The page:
Categories of forest resource violations

Logging in breach of a permit, plan or contract, regulation, or law
Wildland arson
Wildlife poaching
Non-timber forest products in breach of regulation, plan, or law

Consequences of forest resource violations

Forest destruction and degradation
Loss of revenue and economic development
Social consequences

At the heart of forest resource protection are such questions as, how does society intend natural resources to be used? who will they benefit? and how is management to be carried out? Before expecting resource managers to enforce resource infractions or violations as a narrow technical function, it is essential that policy-makers consider the whole social, economic and physical setting for resource policy. In particular, sensible resource policy anticipates the incentives facing resource users and the resources available to managers and seeks to optimize the structure of the resource management framework.[48]

As Brunner et al. (1999) suggest, many governments contribute to forest resource protection problems by adopting policies and legislation that are in serious conflict with the fundamental social and physical setting. Resource users act as they do - they log, they set fires, they clear land, they hunt - largely, if not entirely, because it is in their economic interest. The mere imposition of formal legislation, however well intentioned, does not change the basic underlying incentives faced by resource users. Rather, it may simply criminalize people and activities artificially with little lasting consequence on the resource base.[49]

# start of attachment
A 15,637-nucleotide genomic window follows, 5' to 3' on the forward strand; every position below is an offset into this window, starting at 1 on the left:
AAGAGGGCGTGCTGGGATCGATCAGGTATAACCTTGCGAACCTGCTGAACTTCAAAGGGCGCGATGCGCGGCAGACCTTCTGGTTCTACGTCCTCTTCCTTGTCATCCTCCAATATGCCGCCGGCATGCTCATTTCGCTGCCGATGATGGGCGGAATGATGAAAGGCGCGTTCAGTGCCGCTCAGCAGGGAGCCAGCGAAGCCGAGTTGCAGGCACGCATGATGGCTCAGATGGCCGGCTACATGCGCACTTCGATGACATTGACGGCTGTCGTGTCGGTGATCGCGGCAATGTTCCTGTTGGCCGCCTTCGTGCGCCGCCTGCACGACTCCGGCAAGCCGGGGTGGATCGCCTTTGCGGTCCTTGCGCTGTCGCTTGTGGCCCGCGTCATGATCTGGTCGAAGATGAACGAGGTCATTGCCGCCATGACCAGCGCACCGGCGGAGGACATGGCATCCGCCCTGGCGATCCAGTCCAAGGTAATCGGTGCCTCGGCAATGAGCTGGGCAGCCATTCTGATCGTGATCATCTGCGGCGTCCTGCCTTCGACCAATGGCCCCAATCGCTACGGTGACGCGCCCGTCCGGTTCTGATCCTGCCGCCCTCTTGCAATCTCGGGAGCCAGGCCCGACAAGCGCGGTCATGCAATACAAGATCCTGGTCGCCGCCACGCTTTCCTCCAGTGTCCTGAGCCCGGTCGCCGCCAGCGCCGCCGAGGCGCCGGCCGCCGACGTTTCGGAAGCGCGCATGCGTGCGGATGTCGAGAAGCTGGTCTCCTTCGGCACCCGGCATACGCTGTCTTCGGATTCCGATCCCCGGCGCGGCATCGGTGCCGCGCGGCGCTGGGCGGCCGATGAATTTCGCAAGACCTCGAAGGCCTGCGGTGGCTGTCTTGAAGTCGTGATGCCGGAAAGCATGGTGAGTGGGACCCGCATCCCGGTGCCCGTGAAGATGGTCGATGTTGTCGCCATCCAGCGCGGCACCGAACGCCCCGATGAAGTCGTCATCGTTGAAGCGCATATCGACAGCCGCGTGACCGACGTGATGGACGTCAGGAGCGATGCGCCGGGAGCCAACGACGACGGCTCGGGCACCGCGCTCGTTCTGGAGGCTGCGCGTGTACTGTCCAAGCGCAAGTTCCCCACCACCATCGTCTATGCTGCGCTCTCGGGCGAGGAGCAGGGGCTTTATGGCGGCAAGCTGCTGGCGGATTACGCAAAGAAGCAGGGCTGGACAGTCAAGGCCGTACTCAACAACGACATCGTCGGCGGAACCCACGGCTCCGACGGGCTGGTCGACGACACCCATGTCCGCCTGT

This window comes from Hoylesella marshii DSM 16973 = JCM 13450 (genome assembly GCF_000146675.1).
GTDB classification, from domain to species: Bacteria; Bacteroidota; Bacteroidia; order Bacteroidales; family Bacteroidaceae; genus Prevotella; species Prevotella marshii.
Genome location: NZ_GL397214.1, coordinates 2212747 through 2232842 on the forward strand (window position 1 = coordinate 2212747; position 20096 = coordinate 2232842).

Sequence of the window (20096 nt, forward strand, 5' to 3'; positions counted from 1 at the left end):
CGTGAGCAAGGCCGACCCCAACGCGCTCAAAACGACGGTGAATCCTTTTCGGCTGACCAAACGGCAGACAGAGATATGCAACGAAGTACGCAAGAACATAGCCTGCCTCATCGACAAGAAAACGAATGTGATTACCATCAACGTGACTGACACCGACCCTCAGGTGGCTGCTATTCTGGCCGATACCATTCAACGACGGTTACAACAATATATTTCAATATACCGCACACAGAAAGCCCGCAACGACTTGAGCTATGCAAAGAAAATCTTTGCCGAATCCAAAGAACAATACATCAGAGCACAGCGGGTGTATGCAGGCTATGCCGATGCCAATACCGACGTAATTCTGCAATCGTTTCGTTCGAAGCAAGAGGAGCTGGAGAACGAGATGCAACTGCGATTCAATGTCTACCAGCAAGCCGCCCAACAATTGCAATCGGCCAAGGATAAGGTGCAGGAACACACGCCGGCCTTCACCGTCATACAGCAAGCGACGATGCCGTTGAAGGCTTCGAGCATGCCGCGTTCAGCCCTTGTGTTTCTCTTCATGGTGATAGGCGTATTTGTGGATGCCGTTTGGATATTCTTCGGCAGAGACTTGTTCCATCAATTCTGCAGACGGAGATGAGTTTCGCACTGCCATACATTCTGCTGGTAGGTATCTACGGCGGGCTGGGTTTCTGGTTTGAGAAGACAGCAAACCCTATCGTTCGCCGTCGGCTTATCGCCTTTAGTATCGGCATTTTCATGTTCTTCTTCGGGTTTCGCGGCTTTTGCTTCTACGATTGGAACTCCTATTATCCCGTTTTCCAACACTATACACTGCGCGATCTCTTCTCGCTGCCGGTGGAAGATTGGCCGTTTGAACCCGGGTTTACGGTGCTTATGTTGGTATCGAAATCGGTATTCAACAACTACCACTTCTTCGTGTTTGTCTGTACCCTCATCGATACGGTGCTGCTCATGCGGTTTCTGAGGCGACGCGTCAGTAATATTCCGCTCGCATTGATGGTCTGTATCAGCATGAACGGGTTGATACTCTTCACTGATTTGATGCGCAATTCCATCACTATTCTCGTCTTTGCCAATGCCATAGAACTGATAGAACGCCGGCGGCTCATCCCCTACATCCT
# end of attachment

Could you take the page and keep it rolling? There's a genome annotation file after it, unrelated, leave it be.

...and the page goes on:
Taken together, all of these considerations yield one of the key lessons to emerge from experience with forest resource violations: use resource policy to avoid, as much as possible, the need for enforcement and especially for public sector assistance. This general principle also leads to a number of subsidiary and related recommendations.


In an important and very real sense, forest protection is needed as a response to an unanticipated policy breakdown and to weaknesses or vulnerabilities in NRM planning. Realistically, even the best policy frameworks will be tested and abused. In anticipation of these abuses, governments need to institute strategies to protect the resource efficiently and effectively from unwanted activities. Enforcement specialists generally identify two major and strategic elements in forest resource protection programs: prevention, and detection or monitoring. Collectively, these seek to discourage unwanted activities.